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Re: Duke Roberto I of Parma, and his family of 24 children
« Reply #20 on: October 15, 2005, 09:42:01 AM »
Hi cimbrio,

I have a great book called "Das Familienalbum von Kaiser Karl Und Zita" by Gabriele Praschl-Bichler. You can find lots of beautiful pictures of Empress Zita and her parents and siblings in it. For example there are pics of all children of Robert and his first wife Maria Pia.

If you would like to see some of them, just let me know.  ;D
Ich aber breite trauernd aus
die weiten weissen Schwingen,
Und kehr' ins Feenreich nach Haus -
Nichts soll mich wieder bringen.


Elisabeth

Offline bell_the_cat

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Re: Duke Roberto I of Parma, and his family of 24 children
« Reply #21 on: October 15, 2005, 03:43:04 PM »
Prince Gaetano's wife, Margarethe von Thurn und Taxis is still living,  I believe.
« Last Edit: December 31, 1969, 06:00:00 PM by bell_the_cat »
Never put off until tomorrow what you can put off until the day after tomorrow. (Mark Twain)

Offline cimbrio

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Re: Duke Roberto I of Parma, and his family of 24 children
« Reply #22 on: October 15, 2005, 05:54:34 PM »
I'm so looking forward to it!!!!

Gaetano's ex-wife is indeed still alive (born in 1909); Luigi's wife died four years ago (Maria of Savoy, 1914-2001) and René's died in 1992. Zita of course died in 1989, almost 70 years after her husband.

What did Prince Guido (Guy) of Bourbon-Parma (Luigi's son) die of? He lived from 1940 till 1991, divorced and with a child... I believe all of Luigi's kids divorced during their lifetime... Gaetano's daughter Diane also divorced her first (royal) husband.

What did Prince Jacques (René's son) die of? (1922-1964)

Offline Tasha_R

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Re: Duke Roberto I of Parma, and his family of 24 children
« Reply #23 on: October 19, 2005, 08:23:44 PM »
I was always struck by how Zita reminded me of Tatiana Romanova.  Not that they look exactly alike... it's just that there's a resemblance...

Sincerely,
Tasha

Offline grandduchessella

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Re: Duke Roberto I of Parma, and his family of 24 children
« Reply #24 on: November 08, 2005, 12:18:46 AM »
I don't know if it was arranged but they were certainly happy together from all appearances. Their wedding was lovely--a good number of outdoor photos (which is so unusual in old royal photos) and everyone seemed to really be celebrating.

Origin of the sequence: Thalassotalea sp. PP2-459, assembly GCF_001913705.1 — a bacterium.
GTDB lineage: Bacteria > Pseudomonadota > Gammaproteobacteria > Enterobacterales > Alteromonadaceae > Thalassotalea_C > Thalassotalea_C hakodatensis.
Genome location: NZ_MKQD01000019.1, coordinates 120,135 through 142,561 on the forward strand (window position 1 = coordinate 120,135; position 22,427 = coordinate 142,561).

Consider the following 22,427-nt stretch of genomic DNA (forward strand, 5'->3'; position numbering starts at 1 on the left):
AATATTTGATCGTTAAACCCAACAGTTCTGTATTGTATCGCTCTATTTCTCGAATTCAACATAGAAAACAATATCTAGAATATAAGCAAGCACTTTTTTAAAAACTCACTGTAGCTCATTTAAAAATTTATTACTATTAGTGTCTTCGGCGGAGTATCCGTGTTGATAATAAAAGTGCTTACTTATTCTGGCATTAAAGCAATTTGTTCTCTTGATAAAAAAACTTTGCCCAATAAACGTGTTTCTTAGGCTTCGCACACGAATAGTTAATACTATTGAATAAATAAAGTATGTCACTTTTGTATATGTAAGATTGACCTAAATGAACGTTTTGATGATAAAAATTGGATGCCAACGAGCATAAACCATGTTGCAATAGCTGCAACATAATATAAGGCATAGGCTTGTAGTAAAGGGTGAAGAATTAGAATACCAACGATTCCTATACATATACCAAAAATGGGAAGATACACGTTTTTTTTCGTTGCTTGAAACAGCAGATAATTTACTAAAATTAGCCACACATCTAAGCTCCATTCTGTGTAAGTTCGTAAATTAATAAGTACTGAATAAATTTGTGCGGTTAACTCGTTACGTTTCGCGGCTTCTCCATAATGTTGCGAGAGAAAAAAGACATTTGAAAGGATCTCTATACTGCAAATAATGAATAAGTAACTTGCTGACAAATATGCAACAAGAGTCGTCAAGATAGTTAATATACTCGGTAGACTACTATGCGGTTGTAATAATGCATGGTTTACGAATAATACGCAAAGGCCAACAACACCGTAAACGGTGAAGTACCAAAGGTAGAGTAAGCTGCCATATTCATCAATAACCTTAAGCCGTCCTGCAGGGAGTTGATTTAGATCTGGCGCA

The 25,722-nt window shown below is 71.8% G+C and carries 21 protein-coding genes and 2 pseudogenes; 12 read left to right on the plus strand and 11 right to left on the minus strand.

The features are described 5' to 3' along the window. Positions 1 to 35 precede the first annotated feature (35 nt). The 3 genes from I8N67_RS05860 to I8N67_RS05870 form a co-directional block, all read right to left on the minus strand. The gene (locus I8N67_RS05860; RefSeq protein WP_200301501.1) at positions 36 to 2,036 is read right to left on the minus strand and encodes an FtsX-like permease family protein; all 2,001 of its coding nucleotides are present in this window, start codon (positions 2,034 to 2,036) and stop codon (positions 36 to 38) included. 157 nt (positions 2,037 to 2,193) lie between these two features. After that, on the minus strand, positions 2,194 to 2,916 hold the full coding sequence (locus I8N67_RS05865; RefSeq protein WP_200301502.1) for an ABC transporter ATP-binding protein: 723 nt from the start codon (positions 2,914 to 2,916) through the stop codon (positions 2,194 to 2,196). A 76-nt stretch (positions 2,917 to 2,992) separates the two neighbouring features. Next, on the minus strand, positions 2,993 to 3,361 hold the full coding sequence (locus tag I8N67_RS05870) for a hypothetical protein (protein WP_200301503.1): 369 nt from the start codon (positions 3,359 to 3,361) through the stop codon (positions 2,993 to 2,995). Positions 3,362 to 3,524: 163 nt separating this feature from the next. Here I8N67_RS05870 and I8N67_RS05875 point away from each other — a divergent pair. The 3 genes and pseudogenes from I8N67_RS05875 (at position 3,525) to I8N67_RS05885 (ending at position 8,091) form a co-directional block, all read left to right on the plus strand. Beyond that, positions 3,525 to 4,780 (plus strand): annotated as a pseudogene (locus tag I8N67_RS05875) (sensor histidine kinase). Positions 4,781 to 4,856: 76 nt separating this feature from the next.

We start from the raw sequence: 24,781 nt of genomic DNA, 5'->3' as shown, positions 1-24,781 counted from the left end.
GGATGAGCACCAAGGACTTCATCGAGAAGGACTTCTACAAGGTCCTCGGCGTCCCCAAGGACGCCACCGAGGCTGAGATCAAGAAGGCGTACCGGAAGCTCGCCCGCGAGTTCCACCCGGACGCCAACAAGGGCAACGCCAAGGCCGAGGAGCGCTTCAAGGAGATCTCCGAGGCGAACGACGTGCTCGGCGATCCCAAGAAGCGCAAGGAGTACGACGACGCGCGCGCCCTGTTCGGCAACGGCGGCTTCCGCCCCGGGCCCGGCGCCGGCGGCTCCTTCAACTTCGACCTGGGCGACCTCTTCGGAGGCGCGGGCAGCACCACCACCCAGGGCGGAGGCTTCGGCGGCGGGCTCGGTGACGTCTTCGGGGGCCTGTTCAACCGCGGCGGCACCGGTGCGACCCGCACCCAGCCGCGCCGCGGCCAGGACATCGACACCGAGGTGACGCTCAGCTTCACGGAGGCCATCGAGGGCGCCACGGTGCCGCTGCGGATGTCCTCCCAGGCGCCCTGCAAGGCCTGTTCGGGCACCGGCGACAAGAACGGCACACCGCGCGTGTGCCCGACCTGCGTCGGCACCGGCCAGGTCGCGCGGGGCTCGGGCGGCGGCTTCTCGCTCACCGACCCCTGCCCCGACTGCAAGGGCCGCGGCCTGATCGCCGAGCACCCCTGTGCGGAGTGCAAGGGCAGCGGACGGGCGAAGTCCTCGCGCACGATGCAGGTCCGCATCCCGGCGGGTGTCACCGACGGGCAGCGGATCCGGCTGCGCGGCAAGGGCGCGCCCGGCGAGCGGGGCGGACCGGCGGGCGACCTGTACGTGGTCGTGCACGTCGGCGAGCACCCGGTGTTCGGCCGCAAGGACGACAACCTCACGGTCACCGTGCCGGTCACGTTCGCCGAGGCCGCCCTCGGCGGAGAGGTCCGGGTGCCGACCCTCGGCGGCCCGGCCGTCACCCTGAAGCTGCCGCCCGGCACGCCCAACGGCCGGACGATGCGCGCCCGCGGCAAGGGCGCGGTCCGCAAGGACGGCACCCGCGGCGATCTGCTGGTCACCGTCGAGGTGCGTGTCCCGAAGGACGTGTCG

They had the following children:

Otto (b.1912); m.1951 Regina of Saxe-Meiningen

Adelheid (1914-1971)

Robert (1915-1996); m.1953 Margherita of Savoy

Felix (b.1916) m.1952 Anna-Eugénie von Arenberg

Carl (b.1918) m.1950 Yolande de Ligne

Rudolph (b.1919) ; m.(1) 1953 Countess Xenia Tschernyschev-Besobrasow (2) 1971 Anna Gabriele Fstn v.Wrede

Charlotte (1921-1989); m.1956 Georg Alexander, Duke of Mecklenburg (

Elisabeth (1922-1993); m.1949 Heinrich von und zu Liechtenstein

Zita only died a few years ago and it seems like her children inherited her longevity!
They also serve who only stand and wait--John Milton
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Offline cimbrio

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Re: Duke Roberto I of Parma, and his family of 24 children
« Reply #25 on: November 08, 2005, 09:25:27 AM »
At the time of their wedding, and in fact throughout the 19 and 20th centuries, the reigning Catholic monarchies in Europe were fairly isolated from the great and powerful monarchies, such as the Royal Family of Great Britain or the Hohenzollerns. Thus, Catholic princes and kings ahd to marry other princesses who were often closely related to them. Of these Catholic monarchies, one counts the Portuguese Braganzas, the Spanish Bourbons (who also reigned in the Two Sicilies and Parma) or the Austrian Habsburgs. Thence all the inbreeding that occurred between these royal families. (I suppose an exception were the Savoy, who, having unified Italy, estranged themselves from Catholic monarchies for a time).